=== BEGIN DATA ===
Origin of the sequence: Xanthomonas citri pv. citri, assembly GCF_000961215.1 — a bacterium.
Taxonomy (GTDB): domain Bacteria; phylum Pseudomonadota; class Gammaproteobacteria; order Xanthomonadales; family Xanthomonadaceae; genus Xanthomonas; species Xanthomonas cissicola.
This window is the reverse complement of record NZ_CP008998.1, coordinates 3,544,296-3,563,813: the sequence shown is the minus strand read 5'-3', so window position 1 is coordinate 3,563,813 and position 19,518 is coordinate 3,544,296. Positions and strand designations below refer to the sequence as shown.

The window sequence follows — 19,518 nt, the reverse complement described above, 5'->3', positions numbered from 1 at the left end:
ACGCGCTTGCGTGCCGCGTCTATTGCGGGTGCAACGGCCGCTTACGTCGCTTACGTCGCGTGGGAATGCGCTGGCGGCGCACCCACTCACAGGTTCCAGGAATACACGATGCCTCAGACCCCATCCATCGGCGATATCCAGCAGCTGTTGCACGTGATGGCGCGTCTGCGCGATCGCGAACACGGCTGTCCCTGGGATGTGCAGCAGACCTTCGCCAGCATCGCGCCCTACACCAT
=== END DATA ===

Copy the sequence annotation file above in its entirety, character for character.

Origin of the sequence: Xanthomonas citri pv. citri, assembly GCF_000961215.1 — a bacterium.
Taxonomy (GTDB): domain Bacteria; phylum Pseudomonadota; class Gammaproteobacteria; order Xanthomonadales; family Xanthomonadaceae; genus Xanthomonas; species Xanthomonas cissicola.
This window is the reverse complement of record NZ_CP008998.1, coordinates 3,544,296-3,563,813: the sequence shown is the minus strand read 5'-3', so window position 1 is coordinate 3,563,813 and position 19,518 is coordinate 3,544,296. Positions and strand designations below refer to the sequence as shown.

The window sequence follows — 19,518 nt, the reverse complement described above, 5'->3', positions numbered from 1 at the left end:
ACGCGCTTGCGTGCCGCGTCTATTGCGGGTGCAACGGCCGCTTACGTCGCTTACGTCGCGTGGGAATGCGCTGGCGGCGCACCCACTCACAGGTTCCAGGAATACACGATGCCTCAGACCCCATCCATCGGCGATATCCAGCAGCTGTTGCACGTGATGGCGCGTCTGCGCGATCGCGAACACGGCTGTCCCTGGGATGTGCAGCAGACCTTCGCCAGCATCGCGCCCTACACCAT